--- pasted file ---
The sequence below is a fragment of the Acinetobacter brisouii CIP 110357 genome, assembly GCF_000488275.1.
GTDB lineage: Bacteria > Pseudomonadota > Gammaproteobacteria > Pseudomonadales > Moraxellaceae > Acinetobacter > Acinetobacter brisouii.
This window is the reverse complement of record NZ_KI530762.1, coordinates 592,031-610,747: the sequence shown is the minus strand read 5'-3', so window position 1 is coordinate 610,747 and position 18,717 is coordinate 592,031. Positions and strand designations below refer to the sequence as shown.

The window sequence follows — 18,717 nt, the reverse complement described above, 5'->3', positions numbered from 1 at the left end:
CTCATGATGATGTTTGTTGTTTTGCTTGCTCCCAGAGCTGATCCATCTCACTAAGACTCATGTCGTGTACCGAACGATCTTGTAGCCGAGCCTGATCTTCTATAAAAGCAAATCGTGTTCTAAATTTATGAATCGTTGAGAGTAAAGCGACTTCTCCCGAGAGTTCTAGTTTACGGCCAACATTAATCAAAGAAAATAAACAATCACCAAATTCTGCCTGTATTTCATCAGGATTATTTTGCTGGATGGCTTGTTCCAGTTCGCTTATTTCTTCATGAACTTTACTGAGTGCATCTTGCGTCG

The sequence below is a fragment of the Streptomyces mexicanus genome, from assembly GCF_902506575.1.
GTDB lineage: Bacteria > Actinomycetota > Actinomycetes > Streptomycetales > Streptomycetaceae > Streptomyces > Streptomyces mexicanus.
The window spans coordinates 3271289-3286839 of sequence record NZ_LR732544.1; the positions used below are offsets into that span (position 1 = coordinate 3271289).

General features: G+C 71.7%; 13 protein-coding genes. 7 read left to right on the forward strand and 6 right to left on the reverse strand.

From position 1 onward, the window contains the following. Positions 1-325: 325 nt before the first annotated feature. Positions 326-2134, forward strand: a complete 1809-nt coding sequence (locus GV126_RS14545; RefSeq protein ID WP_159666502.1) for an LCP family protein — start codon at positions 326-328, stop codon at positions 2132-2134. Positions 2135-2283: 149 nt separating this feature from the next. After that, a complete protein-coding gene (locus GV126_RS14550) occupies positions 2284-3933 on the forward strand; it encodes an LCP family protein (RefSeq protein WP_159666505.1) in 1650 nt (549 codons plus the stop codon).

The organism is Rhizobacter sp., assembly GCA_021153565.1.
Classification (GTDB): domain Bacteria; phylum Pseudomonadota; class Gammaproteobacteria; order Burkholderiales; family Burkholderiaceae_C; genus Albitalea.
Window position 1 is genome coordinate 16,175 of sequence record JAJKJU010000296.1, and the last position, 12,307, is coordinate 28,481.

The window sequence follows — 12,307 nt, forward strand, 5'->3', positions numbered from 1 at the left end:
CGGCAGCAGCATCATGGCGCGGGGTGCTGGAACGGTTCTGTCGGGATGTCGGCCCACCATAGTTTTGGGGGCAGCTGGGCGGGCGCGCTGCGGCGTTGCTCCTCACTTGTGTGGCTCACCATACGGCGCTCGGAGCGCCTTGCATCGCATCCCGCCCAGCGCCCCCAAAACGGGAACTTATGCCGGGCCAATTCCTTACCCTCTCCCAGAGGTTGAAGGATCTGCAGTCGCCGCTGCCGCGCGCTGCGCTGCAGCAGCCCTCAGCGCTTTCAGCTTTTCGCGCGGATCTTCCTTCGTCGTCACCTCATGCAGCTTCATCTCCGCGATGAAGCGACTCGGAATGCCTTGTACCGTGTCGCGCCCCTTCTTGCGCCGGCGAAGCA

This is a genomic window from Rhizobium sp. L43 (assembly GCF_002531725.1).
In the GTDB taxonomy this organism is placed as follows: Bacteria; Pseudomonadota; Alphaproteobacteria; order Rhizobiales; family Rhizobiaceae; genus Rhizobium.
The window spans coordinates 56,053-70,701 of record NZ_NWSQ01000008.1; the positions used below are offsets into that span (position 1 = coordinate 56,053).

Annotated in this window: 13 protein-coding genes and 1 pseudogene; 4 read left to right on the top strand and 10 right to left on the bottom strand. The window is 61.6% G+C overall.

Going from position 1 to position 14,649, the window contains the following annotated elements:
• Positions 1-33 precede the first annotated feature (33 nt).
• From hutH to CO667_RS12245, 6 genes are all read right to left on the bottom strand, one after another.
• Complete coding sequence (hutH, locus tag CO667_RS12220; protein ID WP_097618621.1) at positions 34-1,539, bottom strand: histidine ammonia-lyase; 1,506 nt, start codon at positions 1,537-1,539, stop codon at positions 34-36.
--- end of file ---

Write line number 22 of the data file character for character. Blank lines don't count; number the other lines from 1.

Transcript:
• From hutH to CO667_RS12245, 6 genes are all read right to left on the bottom strand, one after another.